Sauternes is a sweet white wine that comes from a particular region of Bordeaux, France. Unlike Bordeaux's other white wine, Graves, Sauternes is generally made from a mixture of Sémillon and Sauvignon grapes.
Its characteristic honeyed sweetness and deep gold color is an effect of noble rot, or Botrytis cinerea, a fungus which shrivels grapes on the vine, resulting in a high concentration of sugar and flavor. Botrytis, known as the grey rot when it's not wanted, grows especially well in the wet, misty Sauternes region -- and when cultivated, it can flourish.
As with most French wines, the name Sauternes is only given to wine that meets a very strict list of criteria which includes the region in which the grapes are grown. Purists may note that the name Sauterne lacks both the trailing 's' and the nod of the appellation d'origine controlée, and some insist that it only refers to inexpensive wines from California, US -- though it's common for English-speakers to use the Anglicized term to refer to both the French Bordeaux and California varieties.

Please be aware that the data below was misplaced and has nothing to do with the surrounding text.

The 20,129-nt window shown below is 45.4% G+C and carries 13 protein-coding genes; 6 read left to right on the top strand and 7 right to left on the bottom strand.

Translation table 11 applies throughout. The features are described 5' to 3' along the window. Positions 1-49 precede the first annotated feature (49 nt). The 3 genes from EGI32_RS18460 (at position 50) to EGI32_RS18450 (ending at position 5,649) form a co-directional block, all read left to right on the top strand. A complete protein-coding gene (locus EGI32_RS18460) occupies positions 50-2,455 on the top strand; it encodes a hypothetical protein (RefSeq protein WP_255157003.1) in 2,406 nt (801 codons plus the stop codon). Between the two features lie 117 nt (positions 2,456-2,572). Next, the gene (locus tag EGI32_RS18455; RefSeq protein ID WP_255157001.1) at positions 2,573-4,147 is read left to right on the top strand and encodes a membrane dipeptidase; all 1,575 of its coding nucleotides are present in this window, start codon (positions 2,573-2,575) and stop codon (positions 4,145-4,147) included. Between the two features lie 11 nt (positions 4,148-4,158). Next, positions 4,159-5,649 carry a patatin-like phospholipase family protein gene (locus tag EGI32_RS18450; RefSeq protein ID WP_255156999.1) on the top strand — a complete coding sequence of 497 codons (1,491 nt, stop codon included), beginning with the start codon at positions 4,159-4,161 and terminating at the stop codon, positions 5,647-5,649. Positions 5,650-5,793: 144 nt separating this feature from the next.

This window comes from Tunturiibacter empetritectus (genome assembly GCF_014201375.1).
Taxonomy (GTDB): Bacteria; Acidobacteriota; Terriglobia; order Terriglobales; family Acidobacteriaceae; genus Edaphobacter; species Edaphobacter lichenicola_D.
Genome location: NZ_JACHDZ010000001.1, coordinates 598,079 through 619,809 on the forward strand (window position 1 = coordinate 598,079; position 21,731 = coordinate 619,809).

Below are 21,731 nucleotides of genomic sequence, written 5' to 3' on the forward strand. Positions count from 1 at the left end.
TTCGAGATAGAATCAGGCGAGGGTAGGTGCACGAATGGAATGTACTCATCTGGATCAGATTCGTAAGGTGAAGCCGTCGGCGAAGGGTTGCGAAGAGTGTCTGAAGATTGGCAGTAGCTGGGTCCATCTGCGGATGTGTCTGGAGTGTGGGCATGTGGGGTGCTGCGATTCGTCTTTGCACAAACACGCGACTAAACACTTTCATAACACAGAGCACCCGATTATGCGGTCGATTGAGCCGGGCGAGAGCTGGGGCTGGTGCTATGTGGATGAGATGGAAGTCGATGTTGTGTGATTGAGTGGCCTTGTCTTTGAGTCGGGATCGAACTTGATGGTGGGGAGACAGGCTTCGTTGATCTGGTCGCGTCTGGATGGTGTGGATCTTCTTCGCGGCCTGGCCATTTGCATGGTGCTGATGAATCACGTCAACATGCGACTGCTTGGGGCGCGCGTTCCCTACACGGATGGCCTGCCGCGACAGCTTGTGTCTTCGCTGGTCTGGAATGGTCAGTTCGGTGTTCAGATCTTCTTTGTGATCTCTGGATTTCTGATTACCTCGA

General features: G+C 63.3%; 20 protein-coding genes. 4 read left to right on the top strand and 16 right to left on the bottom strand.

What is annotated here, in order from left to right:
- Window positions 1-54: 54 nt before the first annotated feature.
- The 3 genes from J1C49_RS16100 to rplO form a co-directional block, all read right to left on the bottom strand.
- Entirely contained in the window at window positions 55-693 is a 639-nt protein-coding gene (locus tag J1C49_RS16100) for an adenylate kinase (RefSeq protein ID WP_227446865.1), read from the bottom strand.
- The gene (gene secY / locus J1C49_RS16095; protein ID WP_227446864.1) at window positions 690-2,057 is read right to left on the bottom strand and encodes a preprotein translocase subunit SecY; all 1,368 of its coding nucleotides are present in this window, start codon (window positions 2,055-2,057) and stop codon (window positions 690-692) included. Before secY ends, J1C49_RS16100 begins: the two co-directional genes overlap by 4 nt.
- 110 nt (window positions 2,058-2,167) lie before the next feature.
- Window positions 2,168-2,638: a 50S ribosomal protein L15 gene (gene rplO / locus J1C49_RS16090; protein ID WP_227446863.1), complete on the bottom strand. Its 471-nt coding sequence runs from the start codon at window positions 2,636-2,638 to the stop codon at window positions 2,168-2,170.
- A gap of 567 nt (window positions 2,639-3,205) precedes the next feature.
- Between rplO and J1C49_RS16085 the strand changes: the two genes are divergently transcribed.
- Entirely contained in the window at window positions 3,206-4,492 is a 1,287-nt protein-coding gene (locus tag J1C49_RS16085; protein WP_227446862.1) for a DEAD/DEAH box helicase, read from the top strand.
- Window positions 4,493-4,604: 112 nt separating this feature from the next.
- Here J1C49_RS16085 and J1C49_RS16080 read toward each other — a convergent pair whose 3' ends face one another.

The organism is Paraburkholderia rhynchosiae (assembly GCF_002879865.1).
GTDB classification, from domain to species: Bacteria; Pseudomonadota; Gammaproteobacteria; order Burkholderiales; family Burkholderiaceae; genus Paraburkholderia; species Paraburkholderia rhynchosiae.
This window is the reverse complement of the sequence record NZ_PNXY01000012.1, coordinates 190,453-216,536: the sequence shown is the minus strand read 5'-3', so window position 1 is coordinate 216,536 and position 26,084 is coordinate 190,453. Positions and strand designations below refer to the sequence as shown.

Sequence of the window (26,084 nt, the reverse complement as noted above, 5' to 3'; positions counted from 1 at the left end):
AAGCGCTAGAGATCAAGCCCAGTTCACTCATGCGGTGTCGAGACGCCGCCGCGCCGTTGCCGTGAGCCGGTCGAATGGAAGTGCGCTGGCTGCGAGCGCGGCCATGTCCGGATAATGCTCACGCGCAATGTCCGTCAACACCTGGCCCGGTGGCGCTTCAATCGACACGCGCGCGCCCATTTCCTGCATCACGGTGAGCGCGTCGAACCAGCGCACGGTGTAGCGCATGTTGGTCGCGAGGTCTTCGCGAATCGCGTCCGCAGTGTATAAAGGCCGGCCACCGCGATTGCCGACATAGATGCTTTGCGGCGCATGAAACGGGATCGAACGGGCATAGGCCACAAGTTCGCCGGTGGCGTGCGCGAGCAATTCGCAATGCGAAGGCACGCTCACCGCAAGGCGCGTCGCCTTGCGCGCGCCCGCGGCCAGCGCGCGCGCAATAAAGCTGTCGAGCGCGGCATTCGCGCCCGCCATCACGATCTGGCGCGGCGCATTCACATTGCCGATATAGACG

The best Sauternes come from vineyards that hand-pick perfectly moldy grapes off the vine at the perfect moment, scorning any fruit not thoroughly shriveled and fuzzy. Possibly the best-loved Sauternes is Château d'Yquem; there, grapes are harvested over the course of weeks, and each vine is visited an average of three times by pickers looking for grapes at maximum botrytisation. A combination of laboratory analysis and careful attention to weather patterns is used to determine the ideal period in which to pick the grapes. Unsurprisingly, Yquem's yields are unusually low -- whereas most Bordeaux varietals produce about a bottle-per-vine, Yquem boasts one glass per vine.
Primarily a dessert wine, a glass of Sauternes -- preferably a small, tulip-shaped glass, whose narrow opening funnels vapors straight to the nose -- can also be served alongside rich flavors like Foie Gras.